Tony Taylor has been held in custody at Maghaberry prison since March 2016 following the revoking of his license by then Secretary of State Theresa Villiers.

He was arrested by the PSNI while on a shopping trip with his family at Crescent Link Retail Park.

At the time the Northern Ireland Office (NIO) said his licence was revoked by the Parole Commission because of the risk he posed to the public.

Mr Taylor was sentenced to 18 years in prison in 1994 after he was seriously injured in a premature explosion in Derry.

He was released under the terms of the Good Friday Agreement.

In 2011 he was sentenced to three years in jail for possession of a rifle. He was released in 2014.

There have repeated calls for the now Secretary of State, James Brokenshire, to release Mr Taylor, as concerns continue over his health, and the lack of evidence against him.

A protest rally marking the first anniversary of Mr Taylor’s detention was held outside the PSNI Station on the Strand Road on Saturday, where Mr Taylor’s wife spoke of the difficulties she and her three children had faced over the past year, during which time she said her family have been placed under ‘constant surveillance’ by the PSNI and she has not been allowed to visit her husband in prison.

Mrs Taylor said that the past 12 months had been especially hard for her son, Bliain, who is disabled.

“It is difficult for me to explain how we as a family have been traumatised by Tony’s arrest and detention,” she said.

“His continued absence is having a devastating impact on our family.

“Our son Bliain is now totally dependent on me, and I myself am both physically and emotionally drained.”

“I believe his arrest is linked to his political beliefs and his work on behalf of Republican prisoners, but we don’t accept there is any further reason for him being detained, and no evidence has been produced for this.”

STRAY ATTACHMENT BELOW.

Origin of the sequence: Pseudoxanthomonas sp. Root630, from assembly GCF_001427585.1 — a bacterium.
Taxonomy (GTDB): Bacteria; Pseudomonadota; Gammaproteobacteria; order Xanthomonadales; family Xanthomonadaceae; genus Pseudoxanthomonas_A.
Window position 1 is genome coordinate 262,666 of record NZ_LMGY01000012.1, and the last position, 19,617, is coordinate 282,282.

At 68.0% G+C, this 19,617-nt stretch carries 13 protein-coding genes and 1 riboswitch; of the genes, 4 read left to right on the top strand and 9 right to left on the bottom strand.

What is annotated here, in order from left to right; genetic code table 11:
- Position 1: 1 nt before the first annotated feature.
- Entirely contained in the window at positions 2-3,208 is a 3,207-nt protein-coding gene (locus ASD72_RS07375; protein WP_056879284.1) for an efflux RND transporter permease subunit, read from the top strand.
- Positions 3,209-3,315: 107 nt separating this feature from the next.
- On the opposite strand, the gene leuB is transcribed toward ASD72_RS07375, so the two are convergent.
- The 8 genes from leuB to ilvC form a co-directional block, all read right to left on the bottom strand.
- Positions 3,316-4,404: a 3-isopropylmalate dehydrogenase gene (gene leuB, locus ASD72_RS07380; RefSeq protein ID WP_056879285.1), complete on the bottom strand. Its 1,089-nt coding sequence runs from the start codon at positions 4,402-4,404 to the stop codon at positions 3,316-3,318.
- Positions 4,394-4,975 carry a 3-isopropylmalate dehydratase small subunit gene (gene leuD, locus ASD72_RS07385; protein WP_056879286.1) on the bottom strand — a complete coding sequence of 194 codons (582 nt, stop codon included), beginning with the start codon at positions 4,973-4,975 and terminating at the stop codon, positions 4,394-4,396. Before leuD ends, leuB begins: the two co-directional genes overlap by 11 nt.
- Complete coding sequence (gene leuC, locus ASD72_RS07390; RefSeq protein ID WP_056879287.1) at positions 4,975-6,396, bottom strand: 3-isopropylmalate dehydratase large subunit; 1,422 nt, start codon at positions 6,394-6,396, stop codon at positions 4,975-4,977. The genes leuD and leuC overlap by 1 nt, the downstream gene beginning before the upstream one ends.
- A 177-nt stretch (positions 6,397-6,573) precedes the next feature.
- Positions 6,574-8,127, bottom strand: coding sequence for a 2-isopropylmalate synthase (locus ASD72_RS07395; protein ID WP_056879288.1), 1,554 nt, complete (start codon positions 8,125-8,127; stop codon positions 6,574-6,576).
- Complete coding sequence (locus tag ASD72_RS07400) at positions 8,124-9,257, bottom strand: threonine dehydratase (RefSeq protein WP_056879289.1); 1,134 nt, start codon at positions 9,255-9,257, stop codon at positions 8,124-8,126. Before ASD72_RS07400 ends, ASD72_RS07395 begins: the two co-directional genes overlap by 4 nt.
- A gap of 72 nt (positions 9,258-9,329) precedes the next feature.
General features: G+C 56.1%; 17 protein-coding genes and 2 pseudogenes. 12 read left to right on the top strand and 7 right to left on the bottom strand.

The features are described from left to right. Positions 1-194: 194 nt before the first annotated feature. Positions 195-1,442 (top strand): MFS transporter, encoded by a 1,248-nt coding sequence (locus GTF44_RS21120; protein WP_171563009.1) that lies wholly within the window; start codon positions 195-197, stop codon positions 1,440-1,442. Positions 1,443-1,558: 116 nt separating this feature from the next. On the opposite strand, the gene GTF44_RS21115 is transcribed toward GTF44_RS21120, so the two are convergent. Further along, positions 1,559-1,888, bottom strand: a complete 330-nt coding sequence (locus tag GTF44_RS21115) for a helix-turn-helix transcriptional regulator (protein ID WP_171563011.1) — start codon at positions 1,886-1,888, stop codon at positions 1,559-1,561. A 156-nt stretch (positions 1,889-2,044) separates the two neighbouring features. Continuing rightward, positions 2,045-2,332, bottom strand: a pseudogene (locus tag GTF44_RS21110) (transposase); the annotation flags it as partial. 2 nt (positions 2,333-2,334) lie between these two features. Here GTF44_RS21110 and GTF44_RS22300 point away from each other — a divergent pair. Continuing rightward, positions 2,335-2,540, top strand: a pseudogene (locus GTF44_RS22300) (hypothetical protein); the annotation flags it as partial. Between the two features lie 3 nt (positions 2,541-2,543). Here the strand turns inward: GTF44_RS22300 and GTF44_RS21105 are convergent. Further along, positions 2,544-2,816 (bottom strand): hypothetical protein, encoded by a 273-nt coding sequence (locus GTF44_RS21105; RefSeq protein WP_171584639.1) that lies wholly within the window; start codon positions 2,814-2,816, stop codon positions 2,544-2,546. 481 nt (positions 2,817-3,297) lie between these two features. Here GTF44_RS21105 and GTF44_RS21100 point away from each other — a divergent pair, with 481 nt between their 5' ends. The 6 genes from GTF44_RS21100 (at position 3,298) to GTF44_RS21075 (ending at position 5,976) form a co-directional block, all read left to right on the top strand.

She added that there are also concerns for husband’s health, which she said will continue to deteriorate the longer he remains in jail.

Mrs Taylor also said she now wished to visit Stormont and directly address politicians about her family’s situation.

“I would like to be invited to Stormont so I can explain what we have been going through and how unjust Tony’s treatment has been, because he is the only man currently interned in the country,” she said.

“I want to be sure that Tony’s is not forgotten about by the politicians because Tony’s rights, and our rights, have been repeatedly denied.”

Gary Donnelly, independent councillor on Derry City and Strabane District Council, said that local parties now need to step up their efforts in lobbying for Mr Taylor’s release, after the council passed a motion in April of last year.

“The corporate position of Derry City and Strabane District Council is that Tony should be released immediately, so the councillors in there and their political parties should be taking the case forward, and it’s about time that the councillors who signed up to that motion put pressure on the British government,” he said.

Meanwhile, Sinn Fein councillor Paul Fleming added: “Tony Talyor shouldn’t be in prison, he is being held without being charged, without due process, and we will continue to support Lorraine and her family in getting Tony released.”